“A future of change is only possible if we have open questions. Answers are dangerous. I fear people with answers. I fear they might convince me.”


Image of the book “Escape Attempt” taken from


On Violence: The Stanford Prison Experiment

Violence can be jolting. External physical harm– an alien object made of steel or wood or flesh coming with brute contact on one’s skin– assaults one’s mind into disbelief. Even with justification, the brain finds the intrusion into one’s psychological and corporal space extremely discomforting. Irrational even.

My interest with violence was brought about by one sleepless night back in highschool. I was following random links on the net when I chanced upon Philip Zimbardo’s Stanford Prison Experiment.


download (6)


The Stanford Prison Experiment is a 1971 psychology experiment that simulated life in prison. A group of male college students were divided into two, one group played the role of prison guards and the other group as prisoners. The experiment was cut short after only six (6) days due to increased aggression on the part of the “guards”, coupled with physical and mental deterioration on the “prisoners”. Zimbardo and his group of psychologists also became increasingly entrenched in their roles, acting more like prison wardens than detached researchers.

The psychologist and his team concluded that punitive prison conditions dehumanize prisoners, making them lose their sense of identity. At the same time, they are also dehumanized in the eyes of the guards. This allowed the guards in the experiment, for example, to escalate the punishments since they could not identify the prisoners as deserving of humane treatment.

But perhaps the most chilling implication of their findings was how seemingly normal men can display sadistic behaviours when given certain social and institutional roles.

Decades later, in a 2008 TED talk entitled “The Psychology of Evil”, Zimbardo would connect his findings in Stanford to the tortures inflicted on Iraqi civilians by US servicemen in Abu Ghraib. The official explanation had been that the Iraq incident was the work of a few bad apples. For Zimbardo however, the institutional and situational factors, like the lack of check-and-balance from an external authority, combined with inherent human fallibility resulted to an extremely imbalanced power relations between the US guards and prisoners, which in turn led to horrific abuses on the part of the US servicemen. He also revisits the experiment and his conclusions,  and ties them with events in Iraq in his book “The Lucifer Effect”.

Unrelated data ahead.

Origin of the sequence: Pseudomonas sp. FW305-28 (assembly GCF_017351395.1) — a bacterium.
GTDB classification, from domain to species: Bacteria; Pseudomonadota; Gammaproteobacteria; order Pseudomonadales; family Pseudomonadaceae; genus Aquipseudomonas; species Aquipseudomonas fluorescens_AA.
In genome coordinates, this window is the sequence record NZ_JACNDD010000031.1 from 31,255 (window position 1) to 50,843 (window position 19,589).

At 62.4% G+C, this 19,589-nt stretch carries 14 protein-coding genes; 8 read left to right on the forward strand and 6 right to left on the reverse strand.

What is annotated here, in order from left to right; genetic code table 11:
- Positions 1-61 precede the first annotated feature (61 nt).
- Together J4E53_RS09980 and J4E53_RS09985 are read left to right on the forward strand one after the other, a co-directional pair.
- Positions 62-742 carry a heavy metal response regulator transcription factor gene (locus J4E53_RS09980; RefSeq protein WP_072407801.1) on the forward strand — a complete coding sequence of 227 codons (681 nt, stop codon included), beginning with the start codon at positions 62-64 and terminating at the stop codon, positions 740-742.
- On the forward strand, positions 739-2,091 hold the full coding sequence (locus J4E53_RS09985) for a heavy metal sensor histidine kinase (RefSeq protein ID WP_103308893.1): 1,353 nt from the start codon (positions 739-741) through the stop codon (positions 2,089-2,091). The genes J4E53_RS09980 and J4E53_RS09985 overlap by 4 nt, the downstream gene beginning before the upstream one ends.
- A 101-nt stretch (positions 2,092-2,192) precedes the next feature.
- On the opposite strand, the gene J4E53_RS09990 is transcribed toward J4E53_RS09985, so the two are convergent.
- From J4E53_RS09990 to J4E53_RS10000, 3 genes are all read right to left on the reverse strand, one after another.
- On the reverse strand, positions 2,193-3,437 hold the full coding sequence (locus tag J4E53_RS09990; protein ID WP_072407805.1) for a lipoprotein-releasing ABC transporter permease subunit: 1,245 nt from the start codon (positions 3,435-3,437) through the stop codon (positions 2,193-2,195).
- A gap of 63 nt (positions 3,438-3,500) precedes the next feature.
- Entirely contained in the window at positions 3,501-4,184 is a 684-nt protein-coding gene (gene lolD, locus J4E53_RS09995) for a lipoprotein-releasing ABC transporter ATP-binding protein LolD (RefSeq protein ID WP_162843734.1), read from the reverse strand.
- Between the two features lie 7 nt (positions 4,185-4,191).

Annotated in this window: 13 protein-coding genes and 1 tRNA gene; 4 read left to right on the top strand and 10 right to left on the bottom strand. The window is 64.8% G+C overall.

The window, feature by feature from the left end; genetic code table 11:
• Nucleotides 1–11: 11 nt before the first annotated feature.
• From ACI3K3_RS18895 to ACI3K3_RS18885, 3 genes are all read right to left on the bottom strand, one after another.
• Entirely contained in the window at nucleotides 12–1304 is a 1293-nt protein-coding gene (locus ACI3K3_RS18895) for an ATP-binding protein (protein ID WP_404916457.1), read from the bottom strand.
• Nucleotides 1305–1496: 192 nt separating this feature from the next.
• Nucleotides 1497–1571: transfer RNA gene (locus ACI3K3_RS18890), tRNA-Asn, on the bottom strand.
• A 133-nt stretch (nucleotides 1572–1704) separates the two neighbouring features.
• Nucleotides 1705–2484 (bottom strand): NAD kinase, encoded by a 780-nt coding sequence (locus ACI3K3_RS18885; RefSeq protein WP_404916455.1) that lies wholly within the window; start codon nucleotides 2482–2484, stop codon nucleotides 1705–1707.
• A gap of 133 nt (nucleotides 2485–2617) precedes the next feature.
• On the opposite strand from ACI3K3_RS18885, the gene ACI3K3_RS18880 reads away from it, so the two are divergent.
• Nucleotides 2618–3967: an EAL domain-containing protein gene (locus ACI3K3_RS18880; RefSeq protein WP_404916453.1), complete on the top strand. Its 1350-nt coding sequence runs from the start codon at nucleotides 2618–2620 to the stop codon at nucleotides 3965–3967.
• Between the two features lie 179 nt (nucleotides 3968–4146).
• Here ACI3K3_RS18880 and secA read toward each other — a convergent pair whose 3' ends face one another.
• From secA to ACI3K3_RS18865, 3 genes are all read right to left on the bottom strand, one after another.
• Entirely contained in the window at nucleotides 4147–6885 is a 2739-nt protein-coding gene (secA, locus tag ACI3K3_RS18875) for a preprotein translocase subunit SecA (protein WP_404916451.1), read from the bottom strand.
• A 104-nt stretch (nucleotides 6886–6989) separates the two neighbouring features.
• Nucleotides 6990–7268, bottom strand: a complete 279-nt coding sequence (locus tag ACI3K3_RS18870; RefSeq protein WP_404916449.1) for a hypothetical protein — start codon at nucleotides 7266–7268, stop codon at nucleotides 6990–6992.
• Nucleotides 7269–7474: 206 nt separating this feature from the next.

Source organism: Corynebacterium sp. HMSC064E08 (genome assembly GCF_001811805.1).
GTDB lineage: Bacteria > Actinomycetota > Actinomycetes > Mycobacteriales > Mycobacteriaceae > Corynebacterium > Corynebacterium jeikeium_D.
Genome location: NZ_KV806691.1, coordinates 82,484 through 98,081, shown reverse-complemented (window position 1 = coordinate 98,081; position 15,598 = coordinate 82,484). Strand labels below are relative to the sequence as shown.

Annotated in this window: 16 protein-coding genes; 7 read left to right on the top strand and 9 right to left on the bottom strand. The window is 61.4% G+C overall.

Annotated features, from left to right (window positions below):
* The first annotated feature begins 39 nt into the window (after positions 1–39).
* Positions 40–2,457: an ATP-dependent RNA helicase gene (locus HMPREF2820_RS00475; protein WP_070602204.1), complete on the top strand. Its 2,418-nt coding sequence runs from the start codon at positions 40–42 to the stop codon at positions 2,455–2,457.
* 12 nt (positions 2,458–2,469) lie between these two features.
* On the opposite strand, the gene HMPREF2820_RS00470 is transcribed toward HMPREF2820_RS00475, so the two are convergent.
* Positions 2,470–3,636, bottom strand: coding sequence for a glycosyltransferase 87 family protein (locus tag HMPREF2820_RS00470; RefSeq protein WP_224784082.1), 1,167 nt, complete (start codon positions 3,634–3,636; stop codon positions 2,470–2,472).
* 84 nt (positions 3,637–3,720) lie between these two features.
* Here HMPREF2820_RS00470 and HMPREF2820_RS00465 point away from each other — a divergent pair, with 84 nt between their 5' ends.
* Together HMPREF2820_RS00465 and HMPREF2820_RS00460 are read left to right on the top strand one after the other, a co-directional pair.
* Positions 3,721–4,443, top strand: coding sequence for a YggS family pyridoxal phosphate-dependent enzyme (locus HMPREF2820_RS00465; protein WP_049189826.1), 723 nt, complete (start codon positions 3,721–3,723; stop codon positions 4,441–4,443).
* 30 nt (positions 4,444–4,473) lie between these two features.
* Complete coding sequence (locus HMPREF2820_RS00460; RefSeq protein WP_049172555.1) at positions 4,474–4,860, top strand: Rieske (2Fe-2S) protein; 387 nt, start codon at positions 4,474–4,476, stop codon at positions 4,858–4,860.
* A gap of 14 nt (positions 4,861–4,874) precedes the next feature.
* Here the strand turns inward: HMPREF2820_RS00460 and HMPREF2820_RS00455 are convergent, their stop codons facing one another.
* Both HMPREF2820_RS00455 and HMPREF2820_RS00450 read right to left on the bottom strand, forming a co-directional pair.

The Stanford Prison Experiment is probably one of the most well-known psychology experiments not just on prison life, but also on man’s capacity to commit violence. In 1992, a documentary about Zimbardo and his team’s work, entitled “Quiet Rage: The Stanford Prison Experiment”, was released.

More than twenty years later, the experiment continues to capture the public imagination. Polish artist Artur Zmijewski recreated the experiment and produced a documentary video of his recreation. The work, aptly called “Repetition”, was shown in the Venice Biennale in 2005. Most recently, a film directed by Kyle Patrick Alvarez (“The Stanford Prison Experiment”) was released in 2015.


(1) Screenshot from the trailer of the 2015 The Stanford Prison Experiment film

(2) Image from the Official Site of the Stanford Prison Experiment.

(3) Still from Zmijewski’s 2005 recreation of the original experiment. Image from here.